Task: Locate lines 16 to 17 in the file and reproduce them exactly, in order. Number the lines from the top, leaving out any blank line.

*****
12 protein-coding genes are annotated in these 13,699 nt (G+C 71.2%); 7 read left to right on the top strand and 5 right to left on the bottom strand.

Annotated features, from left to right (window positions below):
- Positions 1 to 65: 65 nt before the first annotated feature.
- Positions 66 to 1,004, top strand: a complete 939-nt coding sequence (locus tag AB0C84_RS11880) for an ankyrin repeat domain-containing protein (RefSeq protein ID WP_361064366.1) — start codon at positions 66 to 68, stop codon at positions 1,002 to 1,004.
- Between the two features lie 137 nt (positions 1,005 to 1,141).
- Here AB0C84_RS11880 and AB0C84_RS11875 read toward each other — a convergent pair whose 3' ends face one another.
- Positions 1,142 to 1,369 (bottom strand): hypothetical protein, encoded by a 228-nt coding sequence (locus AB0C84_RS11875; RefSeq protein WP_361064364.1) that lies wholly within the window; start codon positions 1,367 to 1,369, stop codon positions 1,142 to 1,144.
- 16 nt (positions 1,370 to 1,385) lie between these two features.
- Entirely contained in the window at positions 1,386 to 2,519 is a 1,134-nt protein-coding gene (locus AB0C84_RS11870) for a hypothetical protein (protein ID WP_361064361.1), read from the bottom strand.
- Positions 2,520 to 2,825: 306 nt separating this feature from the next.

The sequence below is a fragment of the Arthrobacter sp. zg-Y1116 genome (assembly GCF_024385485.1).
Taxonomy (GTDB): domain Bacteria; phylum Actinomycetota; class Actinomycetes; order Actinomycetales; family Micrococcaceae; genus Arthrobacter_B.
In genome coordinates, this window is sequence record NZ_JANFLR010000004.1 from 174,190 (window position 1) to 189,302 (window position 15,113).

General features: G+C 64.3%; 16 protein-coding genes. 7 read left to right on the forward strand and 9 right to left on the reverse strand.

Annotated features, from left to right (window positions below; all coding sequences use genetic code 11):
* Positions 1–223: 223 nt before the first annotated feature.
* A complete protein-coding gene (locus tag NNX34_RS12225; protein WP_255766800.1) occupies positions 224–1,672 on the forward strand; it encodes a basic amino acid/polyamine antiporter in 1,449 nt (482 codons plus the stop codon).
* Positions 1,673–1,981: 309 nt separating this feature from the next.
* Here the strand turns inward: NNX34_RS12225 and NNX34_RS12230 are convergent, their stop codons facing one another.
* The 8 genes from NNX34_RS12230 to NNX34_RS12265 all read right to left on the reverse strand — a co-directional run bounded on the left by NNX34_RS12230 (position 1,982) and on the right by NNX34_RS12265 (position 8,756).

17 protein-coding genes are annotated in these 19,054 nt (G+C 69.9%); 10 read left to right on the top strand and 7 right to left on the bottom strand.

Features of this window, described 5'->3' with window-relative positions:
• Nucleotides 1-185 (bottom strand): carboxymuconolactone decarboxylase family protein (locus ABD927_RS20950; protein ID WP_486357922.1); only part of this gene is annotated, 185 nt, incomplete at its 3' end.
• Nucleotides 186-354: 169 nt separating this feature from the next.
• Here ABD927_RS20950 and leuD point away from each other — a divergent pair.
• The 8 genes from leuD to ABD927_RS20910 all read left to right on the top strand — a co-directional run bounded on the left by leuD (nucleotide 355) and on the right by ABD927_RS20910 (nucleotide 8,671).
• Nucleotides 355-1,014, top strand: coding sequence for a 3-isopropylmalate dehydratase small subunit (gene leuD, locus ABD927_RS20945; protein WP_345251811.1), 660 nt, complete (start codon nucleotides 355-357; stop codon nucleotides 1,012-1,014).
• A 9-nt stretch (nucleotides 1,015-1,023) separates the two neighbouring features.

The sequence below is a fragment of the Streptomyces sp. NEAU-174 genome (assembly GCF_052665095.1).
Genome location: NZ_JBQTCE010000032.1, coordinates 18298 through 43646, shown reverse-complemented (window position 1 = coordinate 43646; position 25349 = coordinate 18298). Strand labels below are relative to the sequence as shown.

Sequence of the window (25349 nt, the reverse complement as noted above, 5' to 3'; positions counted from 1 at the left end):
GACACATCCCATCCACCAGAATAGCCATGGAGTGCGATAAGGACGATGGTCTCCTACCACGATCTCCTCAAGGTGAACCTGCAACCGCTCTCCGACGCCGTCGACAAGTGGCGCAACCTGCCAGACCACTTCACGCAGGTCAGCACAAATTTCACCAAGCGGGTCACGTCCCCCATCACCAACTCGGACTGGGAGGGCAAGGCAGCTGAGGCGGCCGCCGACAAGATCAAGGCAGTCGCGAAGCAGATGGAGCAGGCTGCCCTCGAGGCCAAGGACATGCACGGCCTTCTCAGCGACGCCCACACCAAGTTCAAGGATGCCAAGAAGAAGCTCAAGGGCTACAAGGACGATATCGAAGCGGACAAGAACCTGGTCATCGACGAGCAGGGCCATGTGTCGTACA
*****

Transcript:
* Positions 1–223: 223 nt before the first annotated feature.
* A complete protein-coding gene (locus tag NNX34_RS12225; protein WP_255766800.1) occupies positions 224–1,672 on the forward strand; it encodes a basic amino acid/polyamine antiporter in 1,449 nt (482 codons plus the stop codon).